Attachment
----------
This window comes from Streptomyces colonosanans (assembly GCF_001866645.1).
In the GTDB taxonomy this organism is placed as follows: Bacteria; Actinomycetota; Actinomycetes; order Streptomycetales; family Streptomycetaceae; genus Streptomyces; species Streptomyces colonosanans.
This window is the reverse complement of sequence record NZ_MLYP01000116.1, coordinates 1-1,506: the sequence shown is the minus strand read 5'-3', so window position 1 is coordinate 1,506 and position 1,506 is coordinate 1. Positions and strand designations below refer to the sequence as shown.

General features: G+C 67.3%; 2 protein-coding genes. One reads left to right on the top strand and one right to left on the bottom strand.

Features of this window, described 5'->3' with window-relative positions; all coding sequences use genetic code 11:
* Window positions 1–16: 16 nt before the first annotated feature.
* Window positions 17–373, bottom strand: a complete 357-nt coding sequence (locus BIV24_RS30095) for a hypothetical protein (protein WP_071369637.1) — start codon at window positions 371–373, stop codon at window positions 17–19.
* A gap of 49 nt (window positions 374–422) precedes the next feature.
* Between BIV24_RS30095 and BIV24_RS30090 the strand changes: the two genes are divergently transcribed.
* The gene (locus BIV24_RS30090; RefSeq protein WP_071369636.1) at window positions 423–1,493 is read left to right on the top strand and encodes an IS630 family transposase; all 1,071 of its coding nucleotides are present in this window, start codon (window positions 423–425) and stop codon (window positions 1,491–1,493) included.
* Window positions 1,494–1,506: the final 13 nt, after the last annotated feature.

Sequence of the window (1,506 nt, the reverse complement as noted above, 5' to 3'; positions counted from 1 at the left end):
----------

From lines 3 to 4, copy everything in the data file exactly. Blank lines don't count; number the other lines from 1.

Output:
This window is the reverse complement of sequence record NZ_MLYP01000116.1, coordinates 1-1,506: the sequence shown is the minus strand read 5'-3', so window position 1 is coordinate 1,506 and position 1,506 is coordinate 1. Positions and strand designations below refer to the sequence as shown.

General features: G+C 67.3%; 2 protein-coding genes. One reads left to right on the top strand and one right to left on the bottom strand.